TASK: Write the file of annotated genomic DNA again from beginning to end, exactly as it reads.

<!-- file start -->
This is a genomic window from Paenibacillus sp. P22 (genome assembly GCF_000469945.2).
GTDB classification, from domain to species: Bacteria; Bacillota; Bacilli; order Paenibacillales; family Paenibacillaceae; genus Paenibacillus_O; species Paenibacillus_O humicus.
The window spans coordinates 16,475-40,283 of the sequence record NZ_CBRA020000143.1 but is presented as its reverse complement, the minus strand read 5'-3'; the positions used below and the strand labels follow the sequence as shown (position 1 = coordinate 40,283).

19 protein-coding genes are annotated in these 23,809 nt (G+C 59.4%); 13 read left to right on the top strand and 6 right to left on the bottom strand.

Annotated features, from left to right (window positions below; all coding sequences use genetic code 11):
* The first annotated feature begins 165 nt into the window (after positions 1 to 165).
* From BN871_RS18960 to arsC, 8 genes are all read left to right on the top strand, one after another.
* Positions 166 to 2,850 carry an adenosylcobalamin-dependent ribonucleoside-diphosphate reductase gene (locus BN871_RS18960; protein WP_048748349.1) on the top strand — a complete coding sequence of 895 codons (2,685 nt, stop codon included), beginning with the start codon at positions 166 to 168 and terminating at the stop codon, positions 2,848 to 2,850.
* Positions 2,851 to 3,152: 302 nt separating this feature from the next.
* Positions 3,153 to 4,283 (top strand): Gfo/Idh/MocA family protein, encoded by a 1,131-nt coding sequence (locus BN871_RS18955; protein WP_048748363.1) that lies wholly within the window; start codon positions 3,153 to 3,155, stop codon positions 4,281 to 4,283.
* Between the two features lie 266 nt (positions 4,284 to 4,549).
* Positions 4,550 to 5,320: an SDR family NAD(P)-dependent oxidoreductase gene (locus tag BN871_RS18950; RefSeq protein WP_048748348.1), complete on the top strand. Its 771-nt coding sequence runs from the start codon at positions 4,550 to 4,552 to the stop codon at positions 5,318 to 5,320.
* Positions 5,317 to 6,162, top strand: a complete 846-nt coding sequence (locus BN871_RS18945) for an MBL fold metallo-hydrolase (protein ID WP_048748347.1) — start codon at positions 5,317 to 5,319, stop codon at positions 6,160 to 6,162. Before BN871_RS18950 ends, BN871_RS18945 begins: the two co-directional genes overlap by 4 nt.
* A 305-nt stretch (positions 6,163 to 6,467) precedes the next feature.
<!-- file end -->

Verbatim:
This is a genomic window from Paenibacillus sp. P22 (genome assembly GCF_000469945.2).
GTDB classification, from domain to species: Bacteria; Bacillota; Bacilli; order Paenibacillales; family Paenibacillaceae; genus Paenibacillus_O; species Paenibacillus_O humicus.
The window spans coordinates 16,475-40,283 of the sequence record NZ_CBRA020000143.1 but is presented as its reverse complement, the minus strand read 5'-3'; the positions used below and the strand labels follow the sequence as shown (position 1 = coordinate 40,283).

19 protein-coding genes are annotated in these 23,809 nt (G+C 59.4%); 13 read left to right on the top strand and 6 right to left on the bottom strand.

Annotated features, from left to right (window positions below; all coding sequences use genetic code 11):
* The first annotated feature begins 165 nt into the window (after positions 1 to 165).
* From BN871_RS18960 to arsC, 8 genes are all read left to right on the top strand, one after another.
* Positions 166 to 2,850 carry an adenosylcobalamin-dependent ribonucleoside-diphosphate reductase gene (locus BN871_RS18960; protein WP_048748349.1) on the top strand — a complete coding sequence of 895 codons (2,685 nt, stop codon included), beginning with the start codon at positions 166 to 168 and terminating at the stop codon, positions 2,848 to 2,850.
* Positions 2,851 to 3,152: 302 nt separating this feature from the next.
* Positions 3,153 to 4,283 (top strand): Gfo/Idh/MocA family protein, encoded by a 1,131-nt coding sequence (locus BN871_RS18955; protein WP_048748363.1) that lies wholly within the window; start codon positions 3,153 to 3,155, stop codon positions 4,281 to 4,283.
* Between the two features lie 266 nt (positions 4,284 to 4,549).
* Positions 4,550 to 5,320: an SDR family NAD(P)-dependent oxidoreductase gene (locus tag BN871_RS18950; RefSeq protein WP_048748348.1), complete on the top strand. Its 771-nt coding sequence runs from the start codon at positions 4,550 to 4,552 to the stop codon at positions 5,318 to 5,320.
* Positions 5,317 to 6,162, top strand: a complete 846-nt coding sequence (locus BN871_RS18945) for an MBL fold metallo-hydrolase (protein ID WP_048748347.1) — start codon at positions 5,317 to 5,319, stop codon at positions 6,160 to 6,162. Before BN871_RS18950 ends, BN871_RS18945 begins: the two co-directional genes overlap by 4 nt.
* A 305-nt stretch (positions 6,163 to 6,467) precedes the next feature.